NIAID News Release
HIV Treatment Guidelines Updated for Adults and Adolescents
February 5, 2001
An updated version of the Guidelines for the Use of Antiretroviral Agents in HIV-Infected Adults and Adolescents, which includes revised recommendations for when to initiate anti-HIV therapy, will be posted to the HIV/AIDS Treatment Information Service (ATIS) Web site (www.hivatis.org) at 9:00 a.m. ET on Feb. 5, 2001.
The Guidelines were developed by the Panel on Clinical Practices for the Treatment of HIV Infection, a joint effort of the Department of Health and Human Services and the Henry J. Kaiser Family Foundation. Initially published in 1998, the Guidelines were constructed as a "living document" and are updated by the Panel as new data emerge.
"Although antiretroviral therapy has provided extraordinary benefits to many patients, we know that we cannot eradicate HIV infection with currently available medications," says Anthony S. Fauci, M.D., director of the National Institute of Allergy and Infectious Diseases (NIAID) and co-chair of the Panel. "We also recognize that serious toxicities are associated with the long-term use of antiretroviral drugs. The new treatment guidelines provide patients and their doctors with evidence-based recommendations for initiating antiretroviral therapy that take into account both the benefits and potential risks of currently available treatment regimens."
The new Guidelines recommend considering starting antiretroviral therapy when an asymptomatic HIV-infected person's CD4+ T-cell count falls below 350 cells per cubic millimeter (mm3); previous Guidelines recommended consideration of therapy for asymptomatic patients with a CD4+ T-cell count lower than 500 cells/mm3.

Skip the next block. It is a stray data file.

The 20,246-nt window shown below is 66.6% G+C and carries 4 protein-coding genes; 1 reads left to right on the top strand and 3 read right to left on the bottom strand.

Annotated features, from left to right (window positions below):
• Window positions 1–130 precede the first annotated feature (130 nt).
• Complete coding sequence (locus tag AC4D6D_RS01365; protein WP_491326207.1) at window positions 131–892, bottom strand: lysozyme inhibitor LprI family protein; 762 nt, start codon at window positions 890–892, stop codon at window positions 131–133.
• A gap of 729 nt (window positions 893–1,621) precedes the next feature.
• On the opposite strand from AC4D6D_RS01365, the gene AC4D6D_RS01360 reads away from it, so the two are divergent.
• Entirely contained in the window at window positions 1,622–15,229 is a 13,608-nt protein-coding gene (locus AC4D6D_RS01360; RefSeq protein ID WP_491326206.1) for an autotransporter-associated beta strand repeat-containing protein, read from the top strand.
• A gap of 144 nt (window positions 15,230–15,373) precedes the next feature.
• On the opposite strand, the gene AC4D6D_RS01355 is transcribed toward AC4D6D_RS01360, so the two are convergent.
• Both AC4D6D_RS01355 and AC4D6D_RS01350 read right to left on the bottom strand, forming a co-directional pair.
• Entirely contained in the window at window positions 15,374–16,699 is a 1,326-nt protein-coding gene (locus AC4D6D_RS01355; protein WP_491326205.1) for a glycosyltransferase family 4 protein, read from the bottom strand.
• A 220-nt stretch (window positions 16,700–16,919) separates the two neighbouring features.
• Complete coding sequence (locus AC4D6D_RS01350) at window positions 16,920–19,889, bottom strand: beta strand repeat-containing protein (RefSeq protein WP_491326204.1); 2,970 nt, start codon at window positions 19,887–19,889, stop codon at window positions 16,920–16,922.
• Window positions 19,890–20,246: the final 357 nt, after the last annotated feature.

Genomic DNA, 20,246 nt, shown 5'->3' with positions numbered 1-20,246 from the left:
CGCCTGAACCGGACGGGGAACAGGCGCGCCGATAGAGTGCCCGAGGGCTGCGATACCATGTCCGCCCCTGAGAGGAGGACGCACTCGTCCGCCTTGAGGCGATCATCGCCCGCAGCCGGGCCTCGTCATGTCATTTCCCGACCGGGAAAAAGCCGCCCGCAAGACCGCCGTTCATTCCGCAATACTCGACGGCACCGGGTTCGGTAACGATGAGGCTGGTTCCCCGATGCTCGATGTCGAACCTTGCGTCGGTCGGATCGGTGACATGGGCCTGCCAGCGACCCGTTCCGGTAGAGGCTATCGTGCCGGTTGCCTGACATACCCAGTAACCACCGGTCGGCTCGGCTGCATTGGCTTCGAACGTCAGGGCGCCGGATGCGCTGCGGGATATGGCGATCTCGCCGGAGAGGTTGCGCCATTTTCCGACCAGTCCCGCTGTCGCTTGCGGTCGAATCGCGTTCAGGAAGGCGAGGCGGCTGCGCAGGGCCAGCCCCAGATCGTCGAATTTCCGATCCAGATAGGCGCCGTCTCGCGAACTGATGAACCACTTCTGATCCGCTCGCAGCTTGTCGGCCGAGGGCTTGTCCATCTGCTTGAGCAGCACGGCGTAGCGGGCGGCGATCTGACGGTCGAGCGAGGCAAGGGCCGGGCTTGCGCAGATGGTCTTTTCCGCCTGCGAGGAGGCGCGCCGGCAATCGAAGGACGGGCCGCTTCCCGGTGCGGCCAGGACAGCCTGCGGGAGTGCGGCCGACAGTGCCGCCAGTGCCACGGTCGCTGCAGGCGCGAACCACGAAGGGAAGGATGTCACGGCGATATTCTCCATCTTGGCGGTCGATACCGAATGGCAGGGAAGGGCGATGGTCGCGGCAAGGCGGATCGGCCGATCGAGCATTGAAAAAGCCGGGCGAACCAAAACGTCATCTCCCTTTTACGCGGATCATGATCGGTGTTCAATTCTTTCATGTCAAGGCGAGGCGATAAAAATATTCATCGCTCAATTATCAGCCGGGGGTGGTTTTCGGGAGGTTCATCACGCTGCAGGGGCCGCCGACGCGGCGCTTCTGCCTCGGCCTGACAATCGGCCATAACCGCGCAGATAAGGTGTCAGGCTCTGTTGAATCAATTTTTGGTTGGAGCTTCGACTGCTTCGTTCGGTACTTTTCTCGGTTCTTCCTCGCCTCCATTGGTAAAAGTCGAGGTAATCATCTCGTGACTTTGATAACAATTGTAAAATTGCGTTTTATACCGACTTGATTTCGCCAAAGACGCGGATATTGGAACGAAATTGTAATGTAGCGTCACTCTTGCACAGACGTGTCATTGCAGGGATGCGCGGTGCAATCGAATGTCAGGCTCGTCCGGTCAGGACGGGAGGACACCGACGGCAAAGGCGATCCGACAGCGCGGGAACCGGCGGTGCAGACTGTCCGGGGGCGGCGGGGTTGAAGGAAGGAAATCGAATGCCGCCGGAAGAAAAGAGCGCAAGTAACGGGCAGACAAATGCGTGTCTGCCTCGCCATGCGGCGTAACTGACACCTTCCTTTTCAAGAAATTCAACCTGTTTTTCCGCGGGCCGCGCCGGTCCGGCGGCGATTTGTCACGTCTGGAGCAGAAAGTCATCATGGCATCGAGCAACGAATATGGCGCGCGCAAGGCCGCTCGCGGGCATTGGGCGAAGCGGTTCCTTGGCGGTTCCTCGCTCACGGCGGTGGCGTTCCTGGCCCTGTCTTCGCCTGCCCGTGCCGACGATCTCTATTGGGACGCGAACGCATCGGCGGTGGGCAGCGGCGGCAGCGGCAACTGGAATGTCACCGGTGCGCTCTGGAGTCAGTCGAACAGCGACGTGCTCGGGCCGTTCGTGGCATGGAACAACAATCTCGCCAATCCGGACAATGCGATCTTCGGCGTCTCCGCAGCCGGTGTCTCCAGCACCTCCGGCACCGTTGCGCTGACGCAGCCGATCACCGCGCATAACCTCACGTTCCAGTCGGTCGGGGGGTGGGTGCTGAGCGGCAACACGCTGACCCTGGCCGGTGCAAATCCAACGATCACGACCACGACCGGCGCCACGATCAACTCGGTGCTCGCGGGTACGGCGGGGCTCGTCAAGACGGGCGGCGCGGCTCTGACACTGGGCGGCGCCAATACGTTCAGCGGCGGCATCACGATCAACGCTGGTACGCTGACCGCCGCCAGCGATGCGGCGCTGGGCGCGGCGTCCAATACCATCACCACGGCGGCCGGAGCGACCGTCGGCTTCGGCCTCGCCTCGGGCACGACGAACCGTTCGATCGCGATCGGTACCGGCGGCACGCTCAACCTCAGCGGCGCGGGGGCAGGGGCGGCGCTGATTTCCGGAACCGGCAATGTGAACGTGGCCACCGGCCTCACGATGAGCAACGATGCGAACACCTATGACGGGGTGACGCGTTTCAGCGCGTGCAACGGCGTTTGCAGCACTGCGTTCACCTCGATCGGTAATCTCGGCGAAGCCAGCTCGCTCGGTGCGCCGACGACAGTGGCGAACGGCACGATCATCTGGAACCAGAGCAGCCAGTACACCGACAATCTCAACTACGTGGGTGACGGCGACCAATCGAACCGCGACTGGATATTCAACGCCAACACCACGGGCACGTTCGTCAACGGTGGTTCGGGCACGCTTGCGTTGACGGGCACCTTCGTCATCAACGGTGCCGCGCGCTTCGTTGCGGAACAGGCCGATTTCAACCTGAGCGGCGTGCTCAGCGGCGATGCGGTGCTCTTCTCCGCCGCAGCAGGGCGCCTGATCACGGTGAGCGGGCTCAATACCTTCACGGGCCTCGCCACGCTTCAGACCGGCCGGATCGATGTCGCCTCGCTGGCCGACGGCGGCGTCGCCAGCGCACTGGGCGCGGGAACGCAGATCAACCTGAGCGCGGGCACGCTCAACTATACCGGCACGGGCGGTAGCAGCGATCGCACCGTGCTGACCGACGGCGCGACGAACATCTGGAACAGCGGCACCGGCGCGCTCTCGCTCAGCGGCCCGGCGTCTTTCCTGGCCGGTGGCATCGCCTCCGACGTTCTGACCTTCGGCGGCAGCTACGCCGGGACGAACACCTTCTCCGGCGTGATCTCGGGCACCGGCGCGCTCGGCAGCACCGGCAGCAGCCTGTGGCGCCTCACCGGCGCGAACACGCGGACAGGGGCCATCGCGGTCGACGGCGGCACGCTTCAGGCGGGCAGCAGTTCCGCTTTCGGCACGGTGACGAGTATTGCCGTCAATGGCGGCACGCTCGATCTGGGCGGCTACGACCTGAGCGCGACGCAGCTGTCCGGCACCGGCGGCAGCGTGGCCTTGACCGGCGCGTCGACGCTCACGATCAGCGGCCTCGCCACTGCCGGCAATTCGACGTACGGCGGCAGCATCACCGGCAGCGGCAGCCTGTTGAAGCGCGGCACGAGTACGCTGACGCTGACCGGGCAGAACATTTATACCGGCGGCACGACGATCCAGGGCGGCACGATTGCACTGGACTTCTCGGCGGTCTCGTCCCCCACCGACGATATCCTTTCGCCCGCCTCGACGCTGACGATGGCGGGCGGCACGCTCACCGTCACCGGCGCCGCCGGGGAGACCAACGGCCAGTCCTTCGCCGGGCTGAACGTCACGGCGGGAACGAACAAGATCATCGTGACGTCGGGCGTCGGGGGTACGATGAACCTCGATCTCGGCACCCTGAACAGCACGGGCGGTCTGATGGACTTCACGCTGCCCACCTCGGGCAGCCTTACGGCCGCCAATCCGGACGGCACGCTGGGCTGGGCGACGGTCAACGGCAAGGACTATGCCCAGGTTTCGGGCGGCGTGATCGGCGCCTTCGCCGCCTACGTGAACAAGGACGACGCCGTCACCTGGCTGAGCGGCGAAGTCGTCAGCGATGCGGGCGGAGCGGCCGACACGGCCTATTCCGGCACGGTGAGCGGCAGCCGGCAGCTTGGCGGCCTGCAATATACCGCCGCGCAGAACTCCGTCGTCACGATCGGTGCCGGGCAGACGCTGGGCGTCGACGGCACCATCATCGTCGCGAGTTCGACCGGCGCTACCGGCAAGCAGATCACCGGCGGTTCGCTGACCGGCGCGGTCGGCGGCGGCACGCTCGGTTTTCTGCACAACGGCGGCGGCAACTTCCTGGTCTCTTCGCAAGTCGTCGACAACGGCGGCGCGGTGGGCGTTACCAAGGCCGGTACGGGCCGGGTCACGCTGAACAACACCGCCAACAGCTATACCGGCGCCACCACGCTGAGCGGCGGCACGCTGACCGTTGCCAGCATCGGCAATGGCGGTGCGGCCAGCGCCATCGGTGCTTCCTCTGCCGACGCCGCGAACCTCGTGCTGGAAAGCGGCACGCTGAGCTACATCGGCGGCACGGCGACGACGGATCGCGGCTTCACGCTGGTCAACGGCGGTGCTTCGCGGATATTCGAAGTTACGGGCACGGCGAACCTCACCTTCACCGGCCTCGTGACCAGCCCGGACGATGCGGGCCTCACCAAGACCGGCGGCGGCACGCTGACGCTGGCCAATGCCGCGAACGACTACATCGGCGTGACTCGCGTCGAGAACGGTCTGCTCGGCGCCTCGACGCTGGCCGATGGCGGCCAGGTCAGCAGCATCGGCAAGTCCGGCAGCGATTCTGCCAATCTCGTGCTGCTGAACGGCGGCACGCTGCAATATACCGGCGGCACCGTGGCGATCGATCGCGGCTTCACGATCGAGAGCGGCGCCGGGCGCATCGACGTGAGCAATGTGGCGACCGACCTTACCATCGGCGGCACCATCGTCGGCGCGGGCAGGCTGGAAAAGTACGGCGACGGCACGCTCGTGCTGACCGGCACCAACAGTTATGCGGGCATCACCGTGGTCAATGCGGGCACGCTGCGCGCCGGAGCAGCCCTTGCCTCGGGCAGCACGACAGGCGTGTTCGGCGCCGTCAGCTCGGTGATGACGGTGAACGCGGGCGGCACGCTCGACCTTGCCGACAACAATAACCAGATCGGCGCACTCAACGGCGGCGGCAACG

For asymptomatic HIV-infected patients with CD4+ T-cell counts higher than 350 cells/mm3, treatment should be considered when the level of HIV in plasma is high [more than 30,000 copies per milliliter (ml) when using the branched DNA test, or more than 55,000 copies/ml when using the RT-PCR test]; previous Guidelines recommended consideration of therapy at lower levels of plasma HIV (10,000 copies/ml measured by branched DNA, or 20,000 copies/ml measured by RT-PCR). The Guidelines continue to recommend antiretroviral therapy for all patients with the acute HIV syndrome, those within six months of HIV seroconversion, and all patients with symptoms ascribed to HIV infection.
The Panel stresses that the Guidelines should be considered as a tool to help patients and their physicians make individual treatment decisions based on the best available information, but that much remains to be learned about how best to treat HIV-infected individuals.
"The updated Guidelines recognize that we do not yet have the data we need to make definitive recommendations about the optimal time to start treatment," says John G. Bartlett, M.D., chief of the division of infectious diseases at the Johns Hopkins University Medical Center and co-chair of the Panel. "We highlight the uncertainty, allow for flexibility, encourage an individualized approach to treatment, and, at the same time, try to provide guidance."